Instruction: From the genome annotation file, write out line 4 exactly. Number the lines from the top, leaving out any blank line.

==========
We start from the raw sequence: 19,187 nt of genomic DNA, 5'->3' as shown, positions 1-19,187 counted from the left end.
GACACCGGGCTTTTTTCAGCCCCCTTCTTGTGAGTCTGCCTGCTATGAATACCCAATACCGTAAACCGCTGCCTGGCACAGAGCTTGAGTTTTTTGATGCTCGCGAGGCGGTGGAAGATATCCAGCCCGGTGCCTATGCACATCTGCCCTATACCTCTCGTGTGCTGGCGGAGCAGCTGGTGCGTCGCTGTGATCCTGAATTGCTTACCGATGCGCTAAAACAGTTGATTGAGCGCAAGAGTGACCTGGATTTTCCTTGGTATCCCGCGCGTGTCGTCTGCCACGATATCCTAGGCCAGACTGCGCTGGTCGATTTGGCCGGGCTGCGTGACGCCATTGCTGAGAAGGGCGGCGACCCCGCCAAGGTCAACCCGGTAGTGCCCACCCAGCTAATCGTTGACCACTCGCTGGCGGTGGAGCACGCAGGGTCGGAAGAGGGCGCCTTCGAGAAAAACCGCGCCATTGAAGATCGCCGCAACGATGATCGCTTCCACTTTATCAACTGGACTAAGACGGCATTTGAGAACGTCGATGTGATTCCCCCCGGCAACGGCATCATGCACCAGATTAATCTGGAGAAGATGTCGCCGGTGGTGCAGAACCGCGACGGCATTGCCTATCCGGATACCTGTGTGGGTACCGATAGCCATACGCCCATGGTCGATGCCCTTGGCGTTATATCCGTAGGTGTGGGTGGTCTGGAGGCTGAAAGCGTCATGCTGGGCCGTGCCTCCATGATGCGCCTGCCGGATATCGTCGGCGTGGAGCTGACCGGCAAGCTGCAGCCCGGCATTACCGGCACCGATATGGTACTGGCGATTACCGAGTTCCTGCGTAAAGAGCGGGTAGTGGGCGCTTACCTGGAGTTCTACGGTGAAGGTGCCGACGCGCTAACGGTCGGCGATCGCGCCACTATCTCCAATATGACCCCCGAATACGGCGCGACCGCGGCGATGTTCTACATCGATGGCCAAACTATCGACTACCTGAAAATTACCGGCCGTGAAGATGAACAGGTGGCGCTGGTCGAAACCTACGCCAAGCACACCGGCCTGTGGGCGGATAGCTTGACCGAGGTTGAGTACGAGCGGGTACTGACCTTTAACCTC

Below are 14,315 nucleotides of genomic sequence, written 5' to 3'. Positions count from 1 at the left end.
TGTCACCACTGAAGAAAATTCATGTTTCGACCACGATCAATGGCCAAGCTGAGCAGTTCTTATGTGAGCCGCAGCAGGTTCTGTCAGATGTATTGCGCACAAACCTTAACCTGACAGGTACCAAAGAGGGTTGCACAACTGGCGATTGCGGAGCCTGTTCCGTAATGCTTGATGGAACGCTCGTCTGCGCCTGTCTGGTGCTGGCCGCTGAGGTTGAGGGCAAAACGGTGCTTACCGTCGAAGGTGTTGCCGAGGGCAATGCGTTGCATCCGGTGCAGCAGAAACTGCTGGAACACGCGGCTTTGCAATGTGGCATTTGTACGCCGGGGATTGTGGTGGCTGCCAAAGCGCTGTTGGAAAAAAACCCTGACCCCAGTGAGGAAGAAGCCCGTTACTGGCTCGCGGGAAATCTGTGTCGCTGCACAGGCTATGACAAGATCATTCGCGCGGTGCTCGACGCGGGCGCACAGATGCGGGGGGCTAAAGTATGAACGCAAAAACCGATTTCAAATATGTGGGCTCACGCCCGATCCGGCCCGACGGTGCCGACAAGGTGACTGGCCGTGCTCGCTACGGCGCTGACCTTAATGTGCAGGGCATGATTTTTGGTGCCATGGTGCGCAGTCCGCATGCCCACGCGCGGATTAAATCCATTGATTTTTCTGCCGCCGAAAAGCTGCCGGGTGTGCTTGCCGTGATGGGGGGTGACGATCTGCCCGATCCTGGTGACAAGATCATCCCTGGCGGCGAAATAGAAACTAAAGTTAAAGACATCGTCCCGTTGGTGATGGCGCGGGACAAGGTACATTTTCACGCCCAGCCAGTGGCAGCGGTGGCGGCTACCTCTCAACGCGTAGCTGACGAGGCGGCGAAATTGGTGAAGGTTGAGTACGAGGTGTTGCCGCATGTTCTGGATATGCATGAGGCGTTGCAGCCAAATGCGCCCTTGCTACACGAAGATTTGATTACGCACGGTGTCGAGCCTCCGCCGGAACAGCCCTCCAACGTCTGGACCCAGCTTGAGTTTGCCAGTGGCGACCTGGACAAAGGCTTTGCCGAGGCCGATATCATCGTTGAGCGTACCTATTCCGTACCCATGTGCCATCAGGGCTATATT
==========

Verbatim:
TGTCACCACTGAAGAAAATTCATGTTTCGACCACGATCAATGGCCAAGCTGAGCAGTTCTTATGTGAGCCGCAGCAGGTTCTGTCAGATGTATTGCGCACAAACCTTAACCTGACAGGTACCAAAGAGGGTTGCACAACTGGCGATTGCGGAGCCTGTTCCGTAATGCTTGATGGAACGCTCGTCTGCGCCTGTCTGGTGCTGGCCGCTGAGGTTGAGGGCAAAACGGTGCTTACCGTCGAAGGTGTTGCCGAGGGCAATGCGTTGCATCCGGTGCAGCAGAAACTGCTGGAACACGCGGCTTTGCAATGTGGCATTTGTACGCCGGGGATTGTGGTGGCTGCCAAAGCGCTGTTGGAAAAAAACCCTGACCCCAGTGAGGAAGAAGCCCGTTACTGGCTCGCGGGAAATCTGTGTCGCTGCACAGGCTATGACAAGATCATTCGCGCGGTGCTCGACGCGGGCGCACAGATGCGGGGGGCTAAAGTATGAACGCAAAAACCGATTTCAAATATGTGGGCTCACGCCCGATCCGGCCCGACGGTGCCGACAAGGTGACTGGCCGTGCTCGCTACGGCGCTGACCTTAATGTGCAGGGCATGATTTTTGGTGCCATGGTGCGCAGTCCGCATGCCCACGCGCGGATTAAATCCATTGATTTTTCTGCCGCCGAAAAGCTGCCGGGTGTGCTTGCCGTGATGGGGGGTGACGATCTGCCCGATCCTGGTGACAAGATCATCCCTGGCGGCGAAATAGAAACTAAAGTTAAAGACATCGTCCCGTTGGTGATGGCGCGGGACAAGGTACATTTTCACGCCCAGCCAGTGGCAGCGGTGGCGGCTACCTCTCAACGCGTAGCTGACGAGGCGGCGAAATTGGTGAAGGTTGAGTACGAGGTGTTGCCGCATGTTCTGGATATGCATGAGGCGTTGCAGCCAAATGCGCCCTTGCTACACGAAGATTTGATTACGCACGGTGTCGAGCCTCCGCCGGAACAGCCCTCCAACGTCTGGACCCAGCTTGAGTTTGCCAGTGGCGACCTGGACAAAGGCTTTGCCGAGGCCGATATCATCGTTGAGCGTACCTATTCCGTACCCATGTGCCATCAGGGCTATATT